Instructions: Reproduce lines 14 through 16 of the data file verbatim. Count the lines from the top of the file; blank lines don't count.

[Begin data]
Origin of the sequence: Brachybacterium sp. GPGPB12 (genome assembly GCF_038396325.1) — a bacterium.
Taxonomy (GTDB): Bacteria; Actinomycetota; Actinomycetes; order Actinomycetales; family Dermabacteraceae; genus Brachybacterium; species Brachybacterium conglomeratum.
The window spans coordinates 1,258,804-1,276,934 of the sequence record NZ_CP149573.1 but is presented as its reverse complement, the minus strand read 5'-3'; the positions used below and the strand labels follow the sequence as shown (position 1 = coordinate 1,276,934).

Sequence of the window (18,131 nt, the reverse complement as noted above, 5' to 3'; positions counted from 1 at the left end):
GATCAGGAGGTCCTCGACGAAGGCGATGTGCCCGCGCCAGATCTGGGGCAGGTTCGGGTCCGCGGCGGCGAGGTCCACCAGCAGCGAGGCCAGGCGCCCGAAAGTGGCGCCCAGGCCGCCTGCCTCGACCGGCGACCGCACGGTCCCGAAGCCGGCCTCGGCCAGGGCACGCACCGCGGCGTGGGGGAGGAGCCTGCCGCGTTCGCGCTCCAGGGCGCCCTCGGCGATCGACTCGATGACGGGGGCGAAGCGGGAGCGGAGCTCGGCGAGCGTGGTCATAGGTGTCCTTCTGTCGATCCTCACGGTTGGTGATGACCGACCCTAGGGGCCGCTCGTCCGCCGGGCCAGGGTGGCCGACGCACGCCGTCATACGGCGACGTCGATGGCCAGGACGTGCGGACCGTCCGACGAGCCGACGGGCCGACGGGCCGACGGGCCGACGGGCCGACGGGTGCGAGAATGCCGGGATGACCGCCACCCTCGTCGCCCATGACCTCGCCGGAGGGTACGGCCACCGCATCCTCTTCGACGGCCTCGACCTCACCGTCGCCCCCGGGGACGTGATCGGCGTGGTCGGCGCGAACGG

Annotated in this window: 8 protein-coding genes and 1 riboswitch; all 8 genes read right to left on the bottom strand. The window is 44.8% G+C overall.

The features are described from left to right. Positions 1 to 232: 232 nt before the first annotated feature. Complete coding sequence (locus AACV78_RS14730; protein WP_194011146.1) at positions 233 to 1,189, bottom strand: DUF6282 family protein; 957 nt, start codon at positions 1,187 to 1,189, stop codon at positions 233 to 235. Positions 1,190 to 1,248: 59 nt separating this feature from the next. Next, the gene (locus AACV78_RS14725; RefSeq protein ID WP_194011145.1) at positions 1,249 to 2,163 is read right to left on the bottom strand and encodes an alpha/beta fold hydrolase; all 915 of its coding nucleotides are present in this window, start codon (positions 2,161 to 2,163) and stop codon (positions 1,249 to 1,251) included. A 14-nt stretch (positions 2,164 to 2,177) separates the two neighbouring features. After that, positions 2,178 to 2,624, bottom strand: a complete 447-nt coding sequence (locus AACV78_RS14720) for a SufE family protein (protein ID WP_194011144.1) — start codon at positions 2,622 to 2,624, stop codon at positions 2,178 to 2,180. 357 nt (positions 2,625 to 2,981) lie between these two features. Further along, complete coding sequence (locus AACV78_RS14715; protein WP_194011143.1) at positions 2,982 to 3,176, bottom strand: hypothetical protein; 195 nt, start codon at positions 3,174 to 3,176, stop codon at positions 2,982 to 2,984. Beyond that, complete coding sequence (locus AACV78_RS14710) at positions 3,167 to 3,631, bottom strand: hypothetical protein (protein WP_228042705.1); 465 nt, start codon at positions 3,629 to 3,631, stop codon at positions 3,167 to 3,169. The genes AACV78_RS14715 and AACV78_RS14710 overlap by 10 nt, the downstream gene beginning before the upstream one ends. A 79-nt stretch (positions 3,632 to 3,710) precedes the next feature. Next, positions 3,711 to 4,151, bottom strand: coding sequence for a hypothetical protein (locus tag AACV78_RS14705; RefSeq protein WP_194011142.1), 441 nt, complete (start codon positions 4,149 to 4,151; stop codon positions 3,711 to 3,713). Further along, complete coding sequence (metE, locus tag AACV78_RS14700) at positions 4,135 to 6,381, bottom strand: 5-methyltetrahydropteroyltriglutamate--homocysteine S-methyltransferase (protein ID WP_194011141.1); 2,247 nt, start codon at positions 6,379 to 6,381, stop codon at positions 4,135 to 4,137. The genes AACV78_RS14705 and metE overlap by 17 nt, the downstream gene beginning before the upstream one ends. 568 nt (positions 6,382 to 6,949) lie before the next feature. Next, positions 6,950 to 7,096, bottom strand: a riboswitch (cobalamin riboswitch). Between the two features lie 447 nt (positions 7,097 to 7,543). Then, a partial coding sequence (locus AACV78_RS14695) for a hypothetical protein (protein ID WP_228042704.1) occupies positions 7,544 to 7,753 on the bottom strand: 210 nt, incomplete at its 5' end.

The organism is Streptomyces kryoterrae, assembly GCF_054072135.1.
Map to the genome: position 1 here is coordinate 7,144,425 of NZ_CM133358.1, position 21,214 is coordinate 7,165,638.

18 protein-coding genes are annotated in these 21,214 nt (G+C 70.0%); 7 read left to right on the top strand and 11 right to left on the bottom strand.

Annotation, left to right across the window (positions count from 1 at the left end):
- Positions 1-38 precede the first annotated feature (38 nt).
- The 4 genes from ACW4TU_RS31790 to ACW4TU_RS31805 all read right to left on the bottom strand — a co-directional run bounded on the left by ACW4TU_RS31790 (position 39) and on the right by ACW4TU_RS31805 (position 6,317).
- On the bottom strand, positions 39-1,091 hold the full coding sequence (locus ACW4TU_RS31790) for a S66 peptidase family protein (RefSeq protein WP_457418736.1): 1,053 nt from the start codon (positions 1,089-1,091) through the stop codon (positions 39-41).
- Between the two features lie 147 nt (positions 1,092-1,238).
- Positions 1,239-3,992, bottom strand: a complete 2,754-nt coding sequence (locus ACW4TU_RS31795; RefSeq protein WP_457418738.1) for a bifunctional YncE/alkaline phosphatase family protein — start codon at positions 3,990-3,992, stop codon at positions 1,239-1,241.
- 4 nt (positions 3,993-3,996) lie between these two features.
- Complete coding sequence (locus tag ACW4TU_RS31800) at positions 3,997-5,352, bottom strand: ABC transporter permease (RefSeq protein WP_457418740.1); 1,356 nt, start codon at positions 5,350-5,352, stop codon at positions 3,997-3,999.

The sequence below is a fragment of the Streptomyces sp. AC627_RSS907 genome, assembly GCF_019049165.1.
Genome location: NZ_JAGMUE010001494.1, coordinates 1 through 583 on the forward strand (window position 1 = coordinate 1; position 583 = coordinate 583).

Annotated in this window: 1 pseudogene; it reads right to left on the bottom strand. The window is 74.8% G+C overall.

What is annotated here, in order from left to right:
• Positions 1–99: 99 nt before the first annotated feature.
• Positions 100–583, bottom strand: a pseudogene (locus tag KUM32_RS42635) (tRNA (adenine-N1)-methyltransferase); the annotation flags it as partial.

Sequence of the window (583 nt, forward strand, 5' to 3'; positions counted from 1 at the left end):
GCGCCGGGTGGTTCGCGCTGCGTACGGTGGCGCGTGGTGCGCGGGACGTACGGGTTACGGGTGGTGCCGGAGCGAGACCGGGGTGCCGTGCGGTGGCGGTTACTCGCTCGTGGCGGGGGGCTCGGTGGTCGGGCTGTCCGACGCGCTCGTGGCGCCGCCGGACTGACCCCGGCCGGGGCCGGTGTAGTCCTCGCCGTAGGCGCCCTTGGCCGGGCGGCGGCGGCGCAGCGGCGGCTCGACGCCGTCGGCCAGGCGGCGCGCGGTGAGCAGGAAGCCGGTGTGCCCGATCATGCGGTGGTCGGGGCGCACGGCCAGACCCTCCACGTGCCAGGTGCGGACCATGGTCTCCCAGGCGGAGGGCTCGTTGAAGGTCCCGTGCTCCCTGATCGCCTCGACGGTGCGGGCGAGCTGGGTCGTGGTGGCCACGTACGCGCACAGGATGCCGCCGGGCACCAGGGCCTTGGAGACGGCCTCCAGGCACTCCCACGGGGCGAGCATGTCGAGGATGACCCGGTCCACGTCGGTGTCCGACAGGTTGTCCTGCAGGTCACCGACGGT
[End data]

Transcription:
- On the bottom strand, positions 39-1,091 hold the full coding sequence (locus ACW4TU_RS31790) for a S66 peptidase family protein (RefSeq protein WP_457418736.1): 1,053 nt from the start codon (positions 1,089-1,091) through the stop codon (positions 39-41).
- Between the two features lie 147 nt (positions 1,092-1,238).
- Positions 1,239-3,992, bottom strand: a complete 2,754-nt coding sequence (locus ACW4TU_RS31795; RefSeq protein WP_457418738.1) for a bifunctional YncE/alkaline phosphatase family protein — start codon at positions 3,990-3,992, stop codon at positions 1,239-1,241.